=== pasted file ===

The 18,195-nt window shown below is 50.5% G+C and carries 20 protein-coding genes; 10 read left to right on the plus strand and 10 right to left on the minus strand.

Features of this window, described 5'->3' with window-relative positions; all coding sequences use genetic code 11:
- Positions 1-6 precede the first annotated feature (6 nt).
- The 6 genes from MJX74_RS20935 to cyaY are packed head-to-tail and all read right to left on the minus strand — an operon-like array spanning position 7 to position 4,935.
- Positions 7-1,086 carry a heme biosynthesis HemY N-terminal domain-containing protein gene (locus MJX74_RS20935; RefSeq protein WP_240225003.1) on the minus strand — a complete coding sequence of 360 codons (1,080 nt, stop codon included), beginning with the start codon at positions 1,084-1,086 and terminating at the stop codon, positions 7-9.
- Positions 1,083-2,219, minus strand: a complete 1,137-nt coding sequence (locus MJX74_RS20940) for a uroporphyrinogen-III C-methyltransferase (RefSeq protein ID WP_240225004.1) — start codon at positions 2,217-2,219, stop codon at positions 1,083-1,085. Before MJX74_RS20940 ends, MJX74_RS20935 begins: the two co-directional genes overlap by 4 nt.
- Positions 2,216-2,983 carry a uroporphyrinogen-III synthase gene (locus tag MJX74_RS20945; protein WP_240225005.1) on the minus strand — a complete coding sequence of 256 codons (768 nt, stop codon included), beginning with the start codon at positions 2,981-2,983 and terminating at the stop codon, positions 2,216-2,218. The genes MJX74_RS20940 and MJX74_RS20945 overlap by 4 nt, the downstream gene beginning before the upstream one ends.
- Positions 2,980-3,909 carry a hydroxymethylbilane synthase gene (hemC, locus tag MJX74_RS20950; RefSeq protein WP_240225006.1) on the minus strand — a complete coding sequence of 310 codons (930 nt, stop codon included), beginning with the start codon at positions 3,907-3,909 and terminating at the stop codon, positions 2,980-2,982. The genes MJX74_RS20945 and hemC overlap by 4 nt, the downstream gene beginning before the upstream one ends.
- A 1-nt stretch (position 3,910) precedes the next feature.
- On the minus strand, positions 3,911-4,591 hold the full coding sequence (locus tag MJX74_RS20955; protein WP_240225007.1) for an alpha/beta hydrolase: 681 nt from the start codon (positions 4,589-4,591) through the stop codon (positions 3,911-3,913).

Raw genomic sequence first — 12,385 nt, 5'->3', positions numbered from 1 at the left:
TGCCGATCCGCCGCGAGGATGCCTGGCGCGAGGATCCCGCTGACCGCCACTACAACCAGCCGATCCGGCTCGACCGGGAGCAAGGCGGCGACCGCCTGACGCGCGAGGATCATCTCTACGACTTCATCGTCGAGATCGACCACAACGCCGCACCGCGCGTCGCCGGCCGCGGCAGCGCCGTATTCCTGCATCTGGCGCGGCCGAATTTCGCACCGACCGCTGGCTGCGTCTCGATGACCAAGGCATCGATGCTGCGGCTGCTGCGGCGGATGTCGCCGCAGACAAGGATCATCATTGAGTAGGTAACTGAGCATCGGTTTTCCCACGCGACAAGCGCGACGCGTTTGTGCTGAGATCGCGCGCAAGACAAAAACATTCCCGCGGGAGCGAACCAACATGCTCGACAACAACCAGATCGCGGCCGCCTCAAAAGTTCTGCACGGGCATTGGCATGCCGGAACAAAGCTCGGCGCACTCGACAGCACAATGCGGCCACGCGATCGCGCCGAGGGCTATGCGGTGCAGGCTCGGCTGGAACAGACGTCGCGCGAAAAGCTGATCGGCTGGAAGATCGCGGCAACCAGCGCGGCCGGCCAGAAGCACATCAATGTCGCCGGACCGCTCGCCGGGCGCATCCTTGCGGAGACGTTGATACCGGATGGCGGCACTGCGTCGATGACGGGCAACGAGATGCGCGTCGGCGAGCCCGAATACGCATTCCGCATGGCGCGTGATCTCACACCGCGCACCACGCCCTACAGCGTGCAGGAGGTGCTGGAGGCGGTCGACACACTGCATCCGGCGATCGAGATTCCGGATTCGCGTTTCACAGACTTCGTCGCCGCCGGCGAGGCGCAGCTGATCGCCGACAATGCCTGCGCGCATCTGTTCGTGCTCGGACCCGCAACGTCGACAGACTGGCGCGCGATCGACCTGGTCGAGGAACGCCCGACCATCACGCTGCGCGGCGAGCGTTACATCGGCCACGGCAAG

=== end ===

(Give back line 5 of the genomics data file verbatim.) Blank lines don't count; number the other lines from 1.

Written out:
- Positions 7-1,086 carry a heme biosynthesis HemY N-terminal domain-containing protein gene (locus MJX74_RS20935; RefSeq protein WP_240225003.1) on the minus strand — a complete coding sequence of 360 codons (1,080 nt, stop codon included), beginning with the start codon at positions 1,084-1,086 and terminating at the stop codon, positions 7-9.